I spoke to my son about you, and he has done so much research on sedation and colonoscopies. He told me which one you could use with no ill effects at all. But let me tell you, if you are having rectal bleeding, and are fainting and having dizzy spells, you sound anemic, and this is from the blood loss. I lost my brother-in-law at 38 to colon cancer and my my husband when he was 32 to colon cancer, and we had 3 babies. This is when I learned that FAP a heriditary colon cancer was in our family. My 3 kids had to start having colonoscopies as kids every year! It was heart wrenching for me. My youngest son was diagnosed with the disease at 12, and have to have his entire colon removed. This disease doesn't end with this surgery, there are many other things that can happen. Today he is 38, a marathoner,ultrathoner,mountain biker, speed hiker ( which puts out in the middle of nowhere for weeks at a time alone),and he is competing in this summer's ProAm games for jujitsu. He has polyps in his duodenum and gets yearly endoscopies, and colonoscopies of his rectum. My eldest son was diagnosed at 16, and had his colon removed, but didn't fare as well. He was okay for a few years, married and had 2 little boys. Then his problems started over, and he went thru pure hell! His story is very long, and sounds more like something out of a science ficition movie, so I won't share it now. But he endured so many surgeries, we lost count, but he kept fighting, for just one more day with his boys, and all of us who loved him dearly. He had developed a large Desmoid tumor, which was crushing all his internal organs. My son lost his battle when he was only 31, leaving behind 2 very sad little boys, and a family. It will be 10 years on the 23rd of this month. His boys were 6 and 9 and the oldest had just started having his scopes (they usually start at 10). Just one year after he lost his dad, his buddy, he was diagnosed with the disease. Not even enough time to come to terms with having lost his dad. He had his colon removed, but due to complications, was in the hospital for 3 months. Then he was doing very well until his stomach started swelling, he was diagnosed with having a Desmoid tumor also. They were able to remove it but he was dying, 16 years old and dealing with knowing he was dying! With only 10 days to live, a set of 5 organs came for him, he started crying. His mom asked him why and he said "I didn't think they would come." Then he cried on the way to the hopsital asking his mom "do you think the doctors will get them in me in time?" He died 4 times during surgery, suffered Stage II organ rejection, and had to remain in their apartment for one year (fear of infection) and could not eat anything by mouth for one year. He was on TPN where he hooked up to IV feedings at night while he slept, just like he watched his dad do every night. Last summer he was doing very well, a typical teenage boy, with plans and dreams for his future. He wasn't allowed to drive per Dr's orders, but we had a car for him and he was anxious to drive it. He only had one surgery to go, and this was to remove his colostomy and ileostomy bags, and this would have been his 39th surgery! His surgeon wanted to wait until after Thanksgiving so that Jeff could enjoy his dinner, as he was not allowed to eat any the previous year. This would still allow him time to heal and graduate with his class last month. We were very close, and spent lots of time together, and were always calling each other. At the end of November '08, I got a call from him, and he was extremely down. He said he was really missing his dad and wished he were here to just toss a football with him. We spoke for about 40 minutes making plans to go Christmas shopping the following week. As we were about to hang up he said "I love you grandma, and I said "I love you too sweetie." We never got to go shopping. Just a couple of days later he started vomiting blood, both his bags filled with blood, and he passed out. He was rushed to the hopsital wher he died, on Dec. 1, 2008, he had bled to death at the young age of 18. They had to do an autopsy to determine what had gone wrong, I chose not to here the results. I want to remember his smile that lit up a room and my heart, and his last words to me. I cannot take hearing of anymore of his suffering. His younger brother is still unable to sleep in the bedroom they shared, and his sobbings at night wake his mom. He watched his dad suffer and die, and now his big brother, his best friend. He has to live with the fact that he too, may have the disease, and only time will tell. As I told my grandson good-bye, I said "heads up sweetie, your dad just threw the ball..... So, for all of us who saw what they endured, and still found a reason to fight for one more day on this earth, gives us strength. When having a procedure or any type of surgery, we think of what they endured, and feel a little ashamed that we aren't as brave. Not only have I experienced a lot with all the scopes, I also worked for 2 GI doctors, and know how safe they are, and well worth having. I know it's good to keep researching things on our health, but keeping an open mind allows one to not get too caught up in a few bad experiences we read about. I have learned far more about FAP than I want to know, but it is this knowledge that will keep my remainig 2 grandsons safe. Please, get your colonoscopy ASAP. You're going to have to get one eventually, so why not now and head off something before it becomes serious, or put your mind at ease. Either way you win! Look at all my family have had, and a lot were done back before they perfected it and the anesthesia. You're too big a man not to face this fear, and I think what you are truly afraid of is the unknown, as we all are. But it is the unknown that can kill us. Just go for it, and I will promise you that I will be hearing back from you saying ..mammo you were right, it was a big nothing. Watching videos of scopes is not wrong, I have witnessed several while working for the 2 GI docs, and they were all uneventful. I think this doctor should have reassured you that you will do fine, and not to worry. I would not be encouraging you to do something if I had seen, experienced, or knew of anyone who had a bad experience with one. Plus, I know first hand the benefits resulting from early diagnoses. It's either now or later, why don't you make this decision before your body demands it? If you would like, I could give you my son's email so that you could talk to him, he knows about you and is always ready to help. Please don't give up on you and a life, and put your mind at ease.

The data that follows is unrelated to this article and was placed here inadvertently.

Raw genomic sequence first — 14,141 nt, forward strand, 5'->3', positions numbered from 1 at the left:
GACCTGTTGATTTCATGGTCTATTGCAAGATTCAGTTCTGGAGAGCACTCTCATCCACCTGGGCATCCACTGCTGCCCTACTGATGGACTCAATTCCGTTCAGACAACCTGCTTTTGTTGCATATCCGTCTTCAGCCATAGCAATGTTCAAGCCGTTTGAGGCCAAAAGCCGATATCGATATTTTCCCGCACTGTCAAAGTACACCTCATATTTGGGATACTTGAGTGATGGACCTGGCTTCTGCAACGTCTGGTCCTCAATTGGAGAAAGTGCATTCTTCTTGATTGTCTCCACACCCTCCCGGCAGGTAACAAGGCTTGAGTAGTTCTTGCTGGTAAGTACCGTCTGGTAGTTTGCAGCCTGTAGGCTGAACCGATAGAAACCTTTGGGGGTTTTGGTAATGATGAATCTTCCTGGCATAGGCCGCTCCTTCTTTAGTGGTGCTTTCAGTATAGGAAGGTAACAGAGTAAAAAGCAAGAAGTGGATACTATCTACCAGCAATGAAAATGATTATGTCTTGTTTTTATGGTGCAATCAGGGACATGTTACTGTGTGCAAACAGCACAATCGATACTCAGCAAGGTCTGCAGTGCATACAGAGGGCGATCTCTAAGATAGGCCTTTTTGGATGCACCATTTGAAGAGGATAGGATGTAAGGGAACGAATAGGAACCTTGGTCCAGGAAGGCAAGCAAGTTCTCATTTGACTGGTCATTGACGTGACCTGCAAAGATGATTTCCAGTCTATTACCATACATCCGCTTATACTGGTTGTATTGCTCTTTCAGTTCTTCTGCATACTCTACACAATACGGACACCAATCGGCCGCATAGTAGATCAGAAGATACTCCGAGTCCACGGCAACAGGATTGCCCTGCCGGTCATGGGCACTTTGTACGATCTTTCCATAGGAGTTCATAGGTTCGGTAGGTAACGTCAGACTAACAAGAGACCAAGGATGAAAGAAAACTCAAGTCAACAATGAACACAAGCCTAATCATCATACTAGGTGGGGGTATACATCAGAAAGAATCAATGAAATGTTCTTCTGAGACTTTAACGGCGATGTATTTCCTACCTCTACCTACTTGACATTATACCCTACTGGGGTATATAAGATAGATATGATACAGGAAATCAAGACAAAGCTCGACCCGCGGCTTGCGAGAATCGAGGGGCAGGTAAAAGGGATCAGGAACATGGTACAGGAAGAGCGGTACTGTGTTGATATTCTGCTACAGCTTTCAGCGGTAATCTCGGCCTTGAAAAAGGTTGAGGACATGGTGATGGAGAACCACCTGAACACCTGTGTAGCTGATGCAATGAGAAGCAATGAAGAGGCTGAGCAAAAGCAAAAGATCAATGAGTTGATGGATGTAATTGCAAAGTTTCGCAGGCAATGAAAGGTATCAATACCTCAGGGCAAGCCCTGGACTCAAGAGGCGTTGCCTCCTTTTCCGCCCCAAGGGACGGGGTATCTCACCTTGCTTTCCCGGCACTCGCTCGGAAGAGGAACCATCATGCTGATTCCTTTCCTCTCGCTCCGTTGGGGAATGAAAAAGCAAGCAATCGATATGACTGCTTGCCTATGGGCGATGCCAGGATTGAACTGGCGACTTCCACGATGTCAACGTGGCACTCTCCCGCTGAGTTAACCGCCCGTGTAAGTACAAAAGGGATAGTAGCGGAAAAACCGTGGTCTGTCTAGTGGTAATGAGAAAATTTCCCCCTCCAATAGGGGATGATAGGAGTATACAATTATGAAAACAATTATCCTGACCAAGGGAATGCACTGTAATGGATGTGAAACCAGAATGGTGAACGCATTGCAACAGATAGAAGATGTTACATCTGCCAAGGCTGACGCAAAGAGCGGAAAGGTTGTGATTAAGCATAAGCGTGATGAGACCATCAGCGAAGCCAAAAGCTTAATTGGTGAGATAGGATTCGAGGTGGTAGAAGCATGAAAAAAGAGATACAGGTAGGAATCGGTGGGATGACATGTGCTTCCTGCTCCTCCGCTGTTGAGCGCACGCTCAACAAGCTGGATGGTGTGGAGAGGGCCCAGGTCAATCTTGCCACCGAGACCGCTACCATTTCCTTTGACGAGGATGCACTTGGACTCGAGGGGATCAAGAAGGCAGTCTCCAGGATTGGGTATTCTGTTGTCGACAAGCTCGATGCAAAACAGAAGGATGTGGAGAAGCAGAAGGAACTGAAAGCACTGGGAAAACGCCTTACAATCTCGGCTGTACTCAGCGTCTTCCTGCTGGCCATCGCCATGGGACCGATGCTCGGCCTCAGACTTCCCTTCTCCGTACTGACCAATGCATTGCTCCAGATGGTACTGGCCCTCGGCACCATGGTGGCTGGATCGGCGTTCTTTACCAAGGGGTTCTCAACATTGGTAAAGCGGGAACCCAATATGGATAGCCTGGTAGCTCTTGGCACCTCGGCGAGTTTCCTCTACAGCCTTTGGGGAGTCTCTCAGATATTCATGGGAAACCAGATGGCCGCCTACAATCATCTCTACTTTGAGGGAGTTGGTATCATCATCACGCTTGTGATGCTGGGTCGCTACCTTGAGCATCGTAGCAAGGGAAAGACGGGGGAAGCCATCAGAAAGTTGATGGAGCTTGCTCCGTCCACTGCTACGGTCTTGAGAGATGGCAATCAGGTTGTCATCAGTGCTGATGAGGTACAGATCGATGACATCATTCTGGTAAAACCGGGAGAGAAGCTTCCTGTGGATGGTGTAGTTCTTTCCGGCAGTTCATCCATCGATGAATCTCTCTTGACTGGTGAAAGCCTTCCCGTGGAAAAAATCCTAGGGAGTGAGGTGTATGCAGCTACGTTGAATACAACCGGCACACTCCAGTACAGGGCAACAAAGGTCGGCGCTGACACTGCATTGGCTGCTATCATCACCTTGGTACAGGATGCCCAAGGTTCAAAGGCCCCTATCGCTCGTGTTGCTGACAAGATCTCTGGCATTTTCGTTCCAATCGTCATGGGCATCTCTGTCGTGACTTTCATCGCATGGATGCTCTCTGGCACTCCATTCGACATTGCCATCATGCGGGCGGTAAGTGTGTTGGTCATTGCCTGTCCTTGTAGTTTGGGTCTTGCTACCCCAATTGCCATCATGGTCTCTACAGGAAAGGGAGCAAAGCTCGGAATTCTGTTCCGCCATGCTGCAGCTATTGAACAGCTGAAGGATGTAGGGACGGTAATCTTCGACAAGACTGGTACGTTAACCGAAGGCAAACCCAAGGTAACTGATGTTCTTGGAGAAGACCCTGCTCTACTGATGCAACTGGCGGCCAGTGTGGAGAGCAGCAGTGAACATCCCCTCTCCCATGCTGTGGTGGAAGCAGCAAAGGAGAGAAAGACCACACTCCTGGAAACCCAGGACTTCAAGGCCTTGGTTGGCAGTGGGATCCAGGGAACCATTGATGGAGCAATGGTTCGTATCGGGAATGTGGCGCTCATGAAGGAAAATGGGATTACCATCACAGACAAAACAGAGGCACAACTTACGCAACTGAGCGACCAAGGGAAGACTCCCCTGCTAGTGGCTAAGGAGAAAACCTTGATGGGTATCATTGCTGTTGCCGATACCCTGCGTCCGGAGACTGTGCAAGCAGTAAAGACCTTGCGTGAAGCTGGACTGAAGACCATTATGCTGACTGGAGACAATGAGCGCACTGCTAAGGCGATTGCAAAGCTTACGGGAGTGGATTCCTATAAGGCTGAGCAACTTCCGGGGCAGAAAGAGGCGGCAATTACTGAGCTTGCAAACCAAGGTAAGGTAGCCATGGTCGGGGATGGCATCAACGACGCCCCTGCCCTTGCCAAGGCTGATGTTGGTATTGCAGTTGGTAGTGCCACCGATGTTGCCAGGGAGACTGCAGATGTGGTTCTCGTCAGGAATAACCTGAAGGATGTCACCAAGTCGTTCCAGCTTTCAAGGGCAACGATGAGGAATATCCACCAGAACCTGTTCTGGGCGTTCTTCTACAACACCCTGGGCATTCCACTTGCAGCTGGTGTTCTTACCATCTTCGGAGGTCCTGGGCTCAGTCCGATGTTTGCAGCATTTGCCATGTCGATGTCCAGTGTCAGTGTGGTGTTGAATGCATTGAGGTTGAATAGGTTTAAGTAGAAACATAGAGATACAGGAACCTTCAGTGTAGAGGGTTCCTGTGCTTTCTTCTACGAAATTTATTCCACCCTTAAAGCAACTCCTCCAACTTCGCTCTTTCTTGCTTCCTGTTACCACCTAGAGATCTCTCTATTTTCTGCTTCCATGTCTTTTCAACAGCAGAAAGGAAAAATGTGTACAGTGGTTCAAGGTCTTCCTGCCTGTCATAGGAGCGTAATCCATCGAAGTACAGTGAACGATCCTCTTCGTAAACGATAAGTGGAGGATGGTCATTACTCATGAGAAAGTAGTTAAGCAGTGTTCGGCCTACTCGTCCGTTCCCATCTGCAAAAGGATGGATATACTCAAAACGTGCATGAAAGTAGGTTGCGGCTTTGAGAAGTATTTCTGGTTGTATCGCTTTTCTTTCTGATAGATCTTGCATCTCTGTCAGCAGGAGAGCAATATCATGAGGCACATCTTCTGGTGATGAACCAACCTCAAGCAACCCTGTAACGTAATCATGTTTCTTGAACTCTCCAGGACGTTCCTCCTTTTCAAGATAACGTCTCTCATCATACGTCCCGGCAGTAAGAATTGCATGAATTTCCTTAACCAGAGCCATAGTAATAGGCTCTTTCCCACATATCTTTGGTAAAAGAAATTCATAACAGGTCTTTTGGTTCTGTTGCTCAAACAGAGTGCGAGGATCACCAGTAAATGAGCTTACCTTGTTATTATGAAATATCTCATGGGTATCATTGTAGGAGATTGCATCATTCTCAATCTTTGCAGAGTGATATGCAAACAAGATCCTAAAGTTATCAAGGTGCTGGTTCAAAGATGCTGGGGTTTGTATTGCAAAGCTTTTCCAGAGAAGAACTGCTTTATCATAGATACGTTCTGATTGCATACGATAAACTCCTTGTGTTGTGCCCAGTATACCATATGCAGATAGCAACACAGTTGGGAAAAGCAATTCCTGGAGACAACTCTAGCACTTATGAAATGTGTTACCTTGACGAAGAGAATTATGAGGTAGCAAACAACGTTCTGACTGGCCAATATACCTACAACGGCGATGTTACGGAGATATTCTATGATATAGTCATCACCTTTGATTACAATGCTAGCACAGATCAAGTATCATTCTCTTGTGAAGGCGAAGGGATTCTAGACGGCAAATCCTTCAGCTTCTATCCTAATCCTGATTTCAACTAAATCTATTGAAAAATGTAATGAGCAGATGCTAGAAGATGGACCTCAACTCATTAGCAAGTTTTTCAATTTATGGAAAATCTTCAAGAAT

Thanks again for the support; you have been through so much and I really appreciate the fact that you took time to share it with me. Before I read your response, I had decided against the colonoscopy even though my recent ER visit indicated significant blood loss (I just read the labs and they were pretty bad). The 2 exams that I watched (live) were fairly brutal; the GI doc told me that most aren't that bad...hardly reassuring; even the best anesthesia option (propofol/diprivan) does't seem like it's worth the risk. In the ER, I ran into a doc whom I know and related my problem Long story short, she said that you either get the exam tomorrow or get admitted tonight and have the exam tomorrow as an inpatient. Still, until I had read your response, I was not going to get the colonoscopy; you definately convinced me! I just finished the prep (not that bad) and showtime is tomorrow 0730, no sedation and that's just what I wanted. I just got off the phone with the GI lab (didn't know that they worked on Sunday); they got my labs and want me to come in to be admitted tonight for volume replacement and possibly some last minute prep tomorrow morning because of the bleeding (no big deal). So, one way or another, I will have this test done by this time tomorrow. Thanks mammo! I wish that I could thank you more eloquently for your support, but I really don't feel too great right now. Thanks again, my gratitude is heartfelt.